W3C home > Mailing lists > Public > www-ws-arch@w3.org > February 2003

RE: Resource definition

From: Michael Mealling <michael@verisignlabs.com>
Date: 18 Feb 2003 18:34:37 -0500
To: James M Snell <jasnell@us.ibm.com>
Cc: Assaf Arkin <arkin@intalio.com>, David Orchard <dorchard@bea.com>, "'Cutler, Roger \"\"(RogerCutler)'" <RogerCutler@chevrontexaco.com>, www-ws-arch@w3.org, www-ws-arch-request@w3.org
Message-Id: <1045611276.14266.337.camel@blackdell.neonym.net>

On Tue, 2003-02-18 at 18:21, James M Snell wrote:
> Ok, that's fine, but where do you draw the line?  If everything becomes a 
> resource then the idea of a resource begins to lose value.  Simply 
> asserting that "All Web services have an identity and are therefore 
> resources" doesn't seem to add any value.  

Its not intended to add very much value other than the fact that you now
have an identifier for it. Its what  you build on top of that by making
system specific assumptions and standards that ends up being useful. But
its also a fact that you can't build something system specific until you
have a common way of identifying nodes on the network.

Take IP for example, without TCP, UDP and ICMP its rather a useless
protocol. But it does give you an addressing scheme and a  basic packet
format that you then build on to make useful things happen. Resources by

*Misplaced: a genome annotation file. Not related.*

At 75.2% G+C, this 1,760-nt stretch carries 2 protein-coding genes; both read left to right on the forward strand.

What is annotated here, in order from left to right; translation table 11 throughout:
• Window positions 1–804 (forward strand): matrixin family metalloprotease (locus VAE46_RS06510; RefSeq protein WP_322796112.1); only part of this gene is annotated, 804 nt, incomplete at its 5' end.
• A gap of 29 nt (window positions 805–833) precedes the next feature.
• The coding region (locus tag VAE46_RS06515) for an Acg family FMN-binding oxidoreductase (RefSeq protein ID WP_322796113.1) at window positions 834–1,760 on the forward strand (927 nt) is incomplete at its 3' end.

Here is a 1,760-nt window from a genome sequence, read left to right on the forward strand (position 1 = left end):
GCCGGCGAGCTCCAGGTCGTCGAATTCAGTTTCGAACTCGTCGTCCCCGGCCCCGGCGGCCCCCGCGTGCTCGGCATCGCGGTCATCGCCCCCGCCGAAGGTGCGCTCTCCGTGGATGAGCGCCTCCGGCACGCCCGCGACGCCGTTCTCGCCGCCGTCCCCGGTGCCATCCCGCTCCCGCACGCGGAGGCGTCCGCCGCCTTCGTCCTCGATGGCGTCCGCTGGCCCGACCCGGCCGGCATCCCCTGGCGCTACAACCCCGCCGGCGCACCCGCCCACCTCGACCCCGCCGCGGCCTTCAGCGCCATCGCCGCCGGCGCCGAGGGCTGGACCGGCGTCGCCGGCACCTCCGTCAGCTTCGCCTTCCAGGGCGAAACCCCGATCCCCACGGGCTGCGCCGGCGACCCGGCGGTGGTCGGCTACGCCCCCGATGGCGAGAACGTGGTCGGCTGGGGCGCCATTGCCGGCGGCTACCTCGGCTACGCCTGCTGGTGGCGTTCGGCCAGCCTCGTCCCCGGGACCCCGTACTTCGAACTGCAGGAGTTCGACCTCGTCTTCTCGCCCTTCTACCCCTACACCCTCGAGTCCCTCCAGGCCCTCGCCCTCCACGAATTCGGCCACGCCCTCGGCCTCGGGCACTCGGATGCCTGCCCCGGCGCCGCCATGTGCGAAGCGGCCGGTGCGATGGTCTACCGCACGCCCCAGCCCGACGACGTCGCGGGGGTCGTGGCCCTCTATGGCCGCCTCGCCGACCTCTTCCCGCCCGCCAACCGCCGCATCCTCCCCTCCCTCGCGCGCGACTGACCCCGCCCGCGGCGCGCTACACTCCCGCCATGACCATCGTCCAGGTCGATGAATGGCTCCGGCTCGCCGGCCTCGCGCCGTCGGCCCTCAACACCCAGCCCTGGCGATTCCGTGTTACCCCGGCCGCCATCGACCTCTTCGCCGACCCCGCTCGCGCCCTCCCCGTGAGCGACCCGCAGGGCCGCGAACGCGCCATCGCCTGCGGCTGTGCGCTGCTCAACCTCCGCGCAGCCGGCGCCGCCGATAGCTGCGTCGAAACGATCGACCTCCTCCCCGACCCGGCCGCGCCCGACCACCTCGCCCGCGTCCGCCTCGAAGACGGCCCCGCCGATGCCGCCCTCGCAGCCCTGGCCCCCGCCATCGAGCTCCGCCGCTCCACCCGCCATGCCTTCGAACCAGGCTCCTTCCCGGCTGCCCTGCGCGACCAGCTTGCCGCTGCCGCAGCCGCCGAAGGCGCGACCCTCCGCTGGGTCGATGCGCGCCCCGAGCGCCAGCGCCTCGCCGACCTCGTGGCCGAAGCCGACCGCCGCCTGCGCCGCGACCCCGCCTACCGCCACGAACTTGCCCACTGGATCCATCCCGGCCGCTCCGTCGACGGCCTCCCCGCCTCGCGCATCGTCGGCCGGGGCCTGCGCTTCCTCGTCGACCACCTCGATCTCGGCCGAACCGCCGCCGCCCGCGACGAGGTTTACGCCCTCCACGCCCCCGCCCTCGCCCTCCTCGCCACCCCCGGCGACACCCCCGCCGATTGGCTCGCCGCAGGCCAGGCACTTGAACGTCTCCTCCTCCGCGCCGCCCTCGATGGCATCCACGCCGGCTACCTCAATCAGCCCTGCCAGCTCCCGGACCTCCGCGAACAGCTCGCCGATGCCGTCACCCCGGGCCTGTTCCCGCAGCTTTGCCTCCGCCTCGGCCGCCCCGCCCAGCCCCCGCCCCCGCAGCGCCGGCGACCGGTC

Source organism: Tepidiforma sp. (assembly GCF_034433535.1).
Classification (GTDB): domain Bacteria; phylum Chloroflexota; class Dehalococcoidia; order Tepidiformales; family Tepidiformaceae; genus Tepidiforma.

themselves are pretty useless. But once you have something like RDF and
a set of rules for what to expect in an RDF graph, well then you have

> Personally, I believe that Dave 
> Orchard's question in the original note that I responded to should have 
> been something like "1. The W3C TAG should darned well write up what 
> **class of resources are most relevant** from a web architecture 
> perspective"  

Now that's a much more interesting and tractable question!

> If the answer to that question includes the class of 
> resources that describe mechanisms of accessing other resources then 
> you've got something valuable because you've narrowed down the scope.  If 
> the answer is "any resource with an identity" then y'all will just 
> continue to spin your wheels and not get anywhere.
> Ok, I'm done... shutting up and going back to my corner ;-)

I think that's the right approach. I personally would like to see the
_web_ architecture to be broad enough to be synonymous with the RFC 2396
definition. Its things like RDF, REST, web services etc that should have
the more narrow constraints....

Received on Tuesday, 18 February 2003 18:38:43 UTC

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